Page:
Traditionally, stereotypically and unjustly women's voices have been thought of as weaker than men's throughout history. This, however, was not the case tonight. The thirty five strong female chorus was heard loud and clear. They were never spoken over or beat down during the one hour, no interval play.
During an introduction, we are welcomed to the play by giving thanks to the benefactors and also to the young girls of the city who had given their time to be in the play, just as they would have done in ancient Greece. This all felt very ritualistic and completely set the tone for the rest of the play.
Taking on a 2,500 year old Aeschylus play, David Greig, brought it bang up to date. With mentions of Syria and the need for shelter, one can’t help but see the images that constantly appear in the news. These women were no different and had fled their homeland of Egypt to get away from marriages they weren't happy to enter into with their cousins.
The chorus entered from outside the space as a collective, each with a Suppliant branch. They performed a sequence of steps, in a very metronome like movement, taking them forward into the centre of the performance space. Sitting in the gallery of the Royal Exchange Theatre really allows you to see the patterns made by these incredible movements. The choreography, created by Sasha Milavic Davies and led by Josephine Hepplewhite, was truly wonderful. As chorus leader Gemma May was the obvious standout performer. However, this was not just for her singled out lines but for her presence on stage. Drawing the eye when needed and blending into the chorus when required. Her fluid movements, strong voice and complete control of her body were compelling to watch. Her command of the space and people in it was mesmerising and her ability to touch on enough character to gain empathy yet stay a part of the chorus was incredible.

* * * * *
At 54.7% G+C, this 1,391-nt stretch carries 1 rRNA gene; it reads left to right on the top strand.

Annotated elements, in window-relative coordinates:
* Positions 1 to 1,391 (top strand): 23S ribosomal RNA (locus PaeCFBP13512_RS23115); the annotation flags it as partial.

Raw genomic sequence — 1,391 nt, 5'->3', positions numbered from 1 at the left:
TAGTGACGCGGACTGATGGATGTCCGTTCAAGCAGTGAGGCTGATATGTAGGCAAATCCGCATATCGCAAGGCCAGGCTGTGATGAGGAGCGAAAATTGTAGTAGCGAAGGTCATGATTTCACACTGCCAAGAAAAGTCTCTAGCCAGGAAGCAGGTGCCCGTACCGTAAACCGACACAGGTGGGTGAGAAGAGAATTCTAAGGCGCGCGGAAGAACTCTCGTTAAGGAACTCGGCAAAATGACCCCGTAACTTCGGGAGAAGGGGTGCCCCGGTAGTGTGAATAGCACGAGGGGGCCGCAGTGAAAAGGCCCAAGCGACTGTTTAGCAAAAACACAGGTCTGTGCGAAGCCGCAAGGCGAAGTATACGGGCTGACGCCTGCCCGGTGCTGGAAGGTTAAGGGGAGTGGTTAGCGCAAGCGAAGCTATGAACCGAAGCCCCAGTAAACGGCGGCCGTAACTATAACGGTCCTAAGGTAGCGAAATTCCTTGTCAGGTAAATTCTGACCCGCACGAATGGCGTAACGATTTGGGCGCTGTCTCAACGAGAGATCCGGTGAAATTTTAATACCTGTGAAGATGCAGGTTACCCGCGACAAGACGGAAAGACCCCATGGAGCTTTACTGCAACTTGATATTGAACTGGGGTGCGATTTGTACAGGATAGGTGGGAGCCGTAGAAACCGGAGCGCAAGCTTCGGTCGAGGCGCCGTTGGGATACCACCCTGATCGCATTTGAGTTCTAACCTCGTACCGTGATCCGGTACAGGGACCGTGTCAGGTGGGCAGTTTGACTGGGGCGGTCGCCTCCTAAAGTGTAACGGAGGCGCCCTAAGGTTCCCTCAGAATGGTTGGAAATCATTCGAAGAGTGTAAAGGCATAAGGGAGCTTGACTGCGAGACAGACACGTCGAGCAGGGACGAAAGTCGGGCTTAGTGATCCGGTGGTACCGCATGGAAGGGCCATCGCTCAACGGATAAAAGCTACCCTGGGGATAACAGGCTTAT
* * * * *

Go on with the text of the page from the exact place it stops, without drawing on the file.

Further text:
Along with their caring and protective father, Danaos, played beautifully by Omar Ebrahim, the girls came to a temple outside Argos and are met with Pelasgos, King of Aros. Styled like a young politician, he is wary of the women. Worried if he does not let them in he will offend Zeus, however giving them sanctuary in his city may bring violence from the men the women have escaped from. Torn, Pelasgos puts a vote to the city, allowing the people to decide if the women can stay. Primarily put off by the King’s up and coming MP type hand gestures the king is hard to like in the first scene. However his careful deliberation of the situation, ingenious vote idea and careful execution of the plan creates a caring, fair and steadfast leader. This nuanced performance, with a few hilarious one liners, is performed to perfection by Oscar Batterham.
Ending on a complete cliff hanger, this first part of Aeschylus trilogy is the sole survivor. Luckily the epilogue in the programme tells you how the series continues but this just makes you yearn for more after the performance.
Never bored by the almost constant rhythmic speaking or singing, the movement, when paired with music by composer and musical director John Browne was extremely powerful. I would even go as far as to say this is the most powerful and best use of a chorus I have ever seen. Congratulations to all involved especially the girls of Manchester who have volunteered their time for this play. It truly was a beautiful spectacle, completely relevant and gave me multiple goose bump moments.
Reviewer: Charlotte Green
Reviewed: 14th March 2017
North West End Rating: ★★★★★